Herbicide-resistant weeds are widespread in Minnesota and several reports of weed control failure following herbicide applications were reported recently. Therefore, testing weed populations for herbicide resistance is important to plan future weed management practices more efficiently.

The University of Minnesota Extension has started an initiative to screen the weed populations collected from agronomic crop fields for herbicide resistance. Extension is requesting stakeholders from Minnesota to submit the seed samples for weeds which survived the pre-emergence and/or post-emergence herbicide treatments.

The study is targeting common weed species including, but not limited to, pigweeds (waterhemp and redroot pigweed, etc.), giant ragweed, common ragweed, common lambsquarters, marestail (or horseweed), kochia, foxtails and barnyard grass.

The resistance screening is free.

To submit the samples, first locate weed escapes. The samples can be collected from a field with a history of having herbicide-resistant weeds, or from a random field where the weed escapes are present. Check the seedheads for the presence of mature seeds. Depending on the weed species, seeds may occur on the seedhead at top, or on the branches, or at the leaf axils. Male plants don’t produce seeds.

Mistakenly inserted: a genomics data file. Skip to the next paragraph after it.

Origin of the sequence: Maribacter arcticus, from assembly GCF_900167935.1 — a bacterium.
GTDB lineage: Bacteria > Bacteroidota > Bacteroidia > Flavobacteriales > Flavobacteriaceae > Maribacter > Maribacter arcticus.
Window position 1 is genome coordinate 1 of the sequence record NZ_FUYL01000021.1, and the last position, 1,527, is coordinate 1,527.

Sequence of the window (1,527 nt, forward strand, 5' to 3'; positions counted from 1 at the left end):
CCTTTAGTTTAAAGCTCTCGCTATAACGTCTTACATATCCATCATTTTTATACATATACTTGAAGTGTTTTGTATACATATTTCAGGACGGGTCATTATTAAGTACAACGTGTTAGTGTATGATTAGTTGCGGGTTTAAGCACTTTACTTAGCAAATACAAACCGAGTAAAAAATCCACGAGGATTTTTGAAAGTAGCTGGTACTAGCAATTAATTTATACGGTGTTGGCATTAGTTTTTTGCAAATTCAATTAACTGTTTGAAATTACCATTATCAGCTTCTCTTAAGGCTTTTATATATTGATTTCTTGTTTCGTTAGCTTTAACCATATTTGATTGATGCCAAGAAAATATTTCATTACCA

Clip the seedheads of a weed from five or more plants per field and put them in paper bags. DO NOT USE plastic bags, as they promote mold growth.

Seal the paper bags carefully and ship them to Debalin Sarangi, 411 Borlaug Hall, 1991 Upper Buford Circle, St. Paul, MN 55108. You can also bring the samples to a local crops Extension educator if there is one present in your county.

For each sample, please include the submitter’s name and contact email; the GPS coordinate of the collection site, or township and zip cod, if GPS coordinates are not available; the crop name and the weed name; names of the herbicides applied this season (if available) and field history (if available). Information may include crop rotation, crop traits, and herbicide treatments, etc. for the past years

The U of M Weed Science team will grow the weed seeds in the greenhouse at the St. Paul campus and screen them for possible herbicide resistance. The dose response bioassays will be conducted on selective populations. Some of the samples will also be tested in a laboratory using molecular techniques.

Results are usually available within six months after submission. Sometimes it may take longer, depending on the weed species and the number of samples received.

Herbicide-resistant weeds in Minnesota will be documented and distribution maps for the common weeds will be created.

Weed management recommendations will be provided.

Future surveys will focus on the weed species shift and the evolution of multiple herbicide resistance.

If you have questions, contact Debalin Sarangi, Extension weed scientist, at dsarangi@umn.edu or (612) 625-8130.

This article was submitted by University of Minnesota Extension.